No two companies have defined the e-commerce space more than eBay Inc (NASDAQ:EBAY) and Amazon.com (NASDAQ:AMZN), especially as both emerged at the dawn of the Internet. With its auction-based marketplace, eBay was the early leader in online shopping, while Amazon has expanded from offering books to selling essentially every retail category, borrowing eBay's marketplace model along the way. Today, it's the clear leader in e-commerce.
Still, size is no guarantee of a wise investment, and both companies have been big winners on the stock market since their IPOs. Today, eBay and Amazon are very different companies with much different business models. Thanks to its marketplace eBay is highly profitable, while Amazon has consistently operated near breakeven as it keeps margins low to grow revenue and plows its cash flow into new investments.
Let's take a closer look at each stock to see which one offers the better buy today.
A modern-day auction house
Over its history, eBay's value has been determined as much by subsidiary businesses as its namesake e-commerce franchise. For a long time, the company owned the leading online payment service, PayPal, and also claims popular complementary sites like ticket broker StubHub and bookseller Half.com.
While businesses like StubHub spin off profits by taking a commission off sales, much like eBay's core business, the company has struggled to find revenue growth in recent years. In its most recent quarter, revenue increased 8% on a currency-neutral basis, and the company projects an increase of just 6-7% for the full year. By contrast, e-commerce sales in the US have been growing by about 15% consistently for the last few years, meaning eBay has been losing market share.
That's not necessarily a problem, as the rest of e-commerce is notoriously plagued by a lack of profits, and brick-and-mortar chains have complained that margins are thinner online. However, profit growth has been a challenge as well -- management is forecasting an EPS increase of just around 3% this year.
Discussing the company's turnaround efforts, CEO Devin Wenig said, "We don't want to be like Amazon," a surprising comment from a company often thought of as second fiddle in e-commerce. Elaborating, he said that he'd rather the company sell a million unique items from its individual sellers than a million commodity items like Amazon does. While that strategy makes sense, the company has yet to prove it can be a source of sustainable growth.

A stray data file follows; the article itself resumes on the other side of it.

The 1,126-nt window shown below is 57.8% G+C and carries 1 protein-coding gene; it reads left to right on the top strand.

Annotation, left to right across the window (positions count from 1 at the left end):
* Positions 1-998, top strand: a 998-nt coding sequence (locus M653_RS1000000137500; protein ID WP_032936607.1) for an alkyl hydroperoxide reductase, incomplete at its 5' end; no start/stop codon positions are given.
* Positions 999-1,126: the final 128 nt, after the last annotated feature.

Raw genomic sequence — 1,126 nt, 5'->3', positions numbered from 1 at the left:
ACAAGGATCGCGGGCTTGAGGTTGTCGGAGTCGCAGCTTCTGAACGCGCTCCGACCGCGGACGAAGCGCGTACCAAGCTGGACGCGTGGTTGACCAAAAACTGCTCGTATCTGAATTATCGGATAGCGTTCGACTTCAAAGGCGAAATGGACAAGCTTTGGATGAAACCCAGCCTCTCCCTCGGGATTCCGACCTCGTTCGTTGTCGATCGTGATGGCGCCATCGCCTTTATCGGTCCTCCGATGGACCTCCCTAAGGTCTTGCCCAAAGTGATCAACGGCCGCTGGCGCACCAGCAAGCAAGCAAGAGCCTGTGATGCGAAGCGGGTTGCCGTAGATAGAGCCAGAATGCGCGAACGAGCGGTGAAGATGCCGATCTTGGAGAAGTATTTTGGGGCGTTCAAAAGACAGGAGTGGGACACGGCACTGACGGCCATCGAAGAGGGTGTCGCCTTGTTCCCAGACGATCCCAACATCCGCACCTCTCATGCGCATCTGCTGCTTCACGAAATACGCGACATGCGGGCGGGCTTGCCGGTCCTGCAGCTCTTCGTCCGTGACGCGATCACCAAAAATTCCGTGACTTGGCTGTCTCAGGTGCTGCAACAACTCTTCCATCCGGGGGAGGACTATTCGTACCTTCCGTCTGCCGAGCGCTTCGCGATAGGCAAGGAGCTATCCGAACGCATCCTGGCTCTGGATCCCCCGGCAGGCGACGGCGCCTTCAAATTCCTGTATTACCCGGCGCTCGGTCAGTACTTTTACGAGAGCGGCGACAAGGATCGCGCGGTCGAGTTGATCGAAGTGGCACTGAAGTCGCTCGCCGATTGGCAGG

The everything store and more
While eBay has mostly relied on its staid marketplace and a series of acquisitions over the years, Amazon has been a consistent innovator in its 21-year history. Founder Jeff Bezos has made good on his initial promise to build the company for the long term, and while it's had its share of misses, the hits have more than made up for them. For instance, its cloud computing division, Amazon Web Services, may now be the source of more value than its e-commerce business. The unit is on track to deliver $3 billion in operating income this year, and sales have grown by 59% so far this year.
As a stand-alone business, it would be valued well above $100 billion.
Amazon showed off its flair for innovation just last week when it unveiled Amazon Go, a convenience store that has no checkout or lines, relying instead on artificial intelligence to determine what a customer has taken and charging them via their smartphone when they leave the store
It's unclear if the technology will ever generate a significant profit, but it's evidence of what makes Amazon such a special company, as competitors simply don't put the same premium on innovation. Even with its dominance in e-commerce, it continues to gain market share: North American retail sales are up 27% thus far this year. With its Prime membership program, it's able to bundle together its disparate businesses to offer consumers a value that no other company can equal. Its valuation remains high -- at 175 P/E -- but the company has showed time and again why it deserves it.
The winner is clear
While Amazon stock has always been volatile and its triple-digit valuation means the stock could easily sell off on a weak earnings report, the long-term potential looks much greater for a company that has consistently delivered blockbuster sales growth and unparalleled innovation.
eBay, on the other hand, shows little sign of emerging from its recent funk, and the company's core marketplace should continue to lose relevance as Amazon and other competitors make fervent strides forward.
Amazon is the better buy here.